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Our History

In the late 1850's members of the Nutt Family arrived in what is now the Granbury area. They first set up several farmsteads, and in 1871 on this site, blind brothers Jacob and Jesse Nutt started a mercantile business. In the earliest days, they used a tent to house their wares, but quickly erected a log and stone building which served as the store headquarters for many years. They were assisted by their younger, sighted brother, David Lee Nutt. In 1879, David and his wife, Sudie, built a new house just two blocks down the street. Soon they were using part of the house as a hotel to accommodate business associates. This continued for many years, and the Nutt's even added a wing on to the house to give more rooms. The town-folk began to refer to their home as the NUTT HOUSE HOTEL! (The home is still there today, and houses the Bridge Street History Museum.)

By 1893, the Nutt brothers' business greatly expanded to the current two story hand-hewn Texas limestone structure, depicted in photo to the left. In the beginning, the mercantile was downstairs and the upstairs was unfinished-just open storage. Shortly after the turn of the century, the brothers conceived of moving the hotel business to the downtown location. The upstairs of the mercantile building was finished out and divided up into ten rooms and two bathrooms!! The hotel opened in 1910, and has been run as a lodging establishment ever since!

Hard times and changing travel patterns made some of the years in the mid-1900's very lean. By 1964, Euna Nutt, David Nutt's daughter-in-law: the widow of son Henry Nutt, was glad to sell the old hotel/boarding house to a local friend, Norman Strain. Norman and his wife Jewel continued to run the old boarding house on the square for a few years.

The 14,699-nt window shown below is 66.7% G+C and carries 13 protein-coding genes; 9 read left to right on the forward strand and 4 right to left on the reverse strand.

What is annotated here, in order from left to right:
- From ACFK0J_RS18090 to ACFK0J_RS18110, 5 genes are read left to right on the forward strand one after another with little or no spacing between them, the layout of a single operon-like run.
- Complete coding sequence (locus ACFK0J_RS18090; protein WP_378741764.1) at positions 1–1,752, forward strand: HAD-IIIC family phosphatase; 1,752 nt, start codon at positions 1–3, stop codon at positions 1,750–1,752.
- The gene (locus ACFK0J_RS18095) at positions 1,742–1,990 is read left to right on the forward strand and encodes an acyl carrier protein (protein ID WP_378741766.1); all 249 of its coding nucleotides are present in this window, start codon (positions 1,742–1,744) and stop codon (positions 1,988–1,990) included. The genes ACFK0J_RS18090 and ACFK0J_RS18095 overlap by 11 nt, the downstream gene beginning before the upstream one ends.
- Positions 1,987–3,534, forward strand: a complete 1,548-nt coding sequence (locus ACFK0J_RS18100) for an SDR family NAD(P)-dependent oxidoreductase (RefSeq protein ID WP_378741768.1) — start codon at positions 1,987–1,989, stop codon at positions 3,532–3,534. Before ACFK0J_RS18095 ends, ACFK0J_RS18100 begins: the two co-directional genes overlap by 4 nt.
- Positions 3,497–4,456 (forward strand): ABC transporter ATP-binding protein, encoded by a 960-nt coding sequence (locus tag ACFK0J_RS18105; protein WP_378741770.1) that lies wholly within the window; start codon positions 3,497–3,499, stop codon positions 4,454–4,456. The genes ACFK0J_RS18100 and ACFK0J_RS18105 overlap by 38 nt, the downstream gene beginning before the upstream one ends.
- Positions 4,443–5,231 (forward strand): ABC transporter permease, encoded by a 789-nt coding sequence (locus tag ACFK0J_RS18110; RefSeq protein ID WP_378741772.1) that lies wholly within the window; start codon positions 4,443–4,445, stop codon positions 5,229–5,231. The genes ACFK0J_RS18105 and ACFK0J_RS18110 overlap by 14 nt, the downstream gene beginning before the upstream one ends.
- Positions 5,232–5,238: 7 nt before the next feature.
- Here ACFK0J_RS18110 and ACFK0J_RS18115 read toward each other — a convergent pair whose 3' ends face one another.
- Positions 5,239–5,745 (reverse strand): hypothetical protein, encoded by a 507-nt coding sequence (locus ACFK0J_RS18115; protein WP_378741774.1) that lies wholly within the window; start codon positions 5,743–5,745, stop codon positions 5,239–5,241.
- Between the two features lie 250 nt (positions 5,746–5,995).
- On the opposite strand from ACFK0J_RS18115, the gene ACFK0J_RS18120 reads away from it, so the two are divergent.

Then in the late 1960's change blew into Granbury in the person of Mary Lou Watkins, great granddaughter of David Lee Nutt. Model and Hat Designer, Mary Lou Watkins returned home to her roots, and moved into her great grandfather's home. She also forged a preservation and renewal of Granbury plan, with the help of a few other like-minded citizens. She also bought back, renovated, and reopened the original ten room Nutt House Hotel in all it's glory, and added a restaurant appropriately named, "Nutt House Restaurant." She successfully ran this business on the square for almost thirty years, and even today patrons still stop by to see if her renowned restaurant is still open for business! Guests frequented Mary Lou's restaurant, for heaping home-style helpings of her now famous chicken and dumplings, hot water cornbread, black-eyed pea salad, and buttermilk pie, to name only a few of Mary Lou's trademark dishes. A bronze statue is erected in her honor on the town square, directly in front of the hotel.

The hotel and gift store now houses seven luxury suites and over several retail shoppes. The Nutt House has been owned by Melinda Ray, and her beloved friends and companions, doggies Lillibet and Foxie, since 2006.

In 1968 the Texas State Historical Society awarded the Nutt House its medallion, naming it a historical and cultural landmark.

Image may be subject to copyright
Image may be subject to copyright
black and white house photo
Image may be subject to copyright
black and white photo of family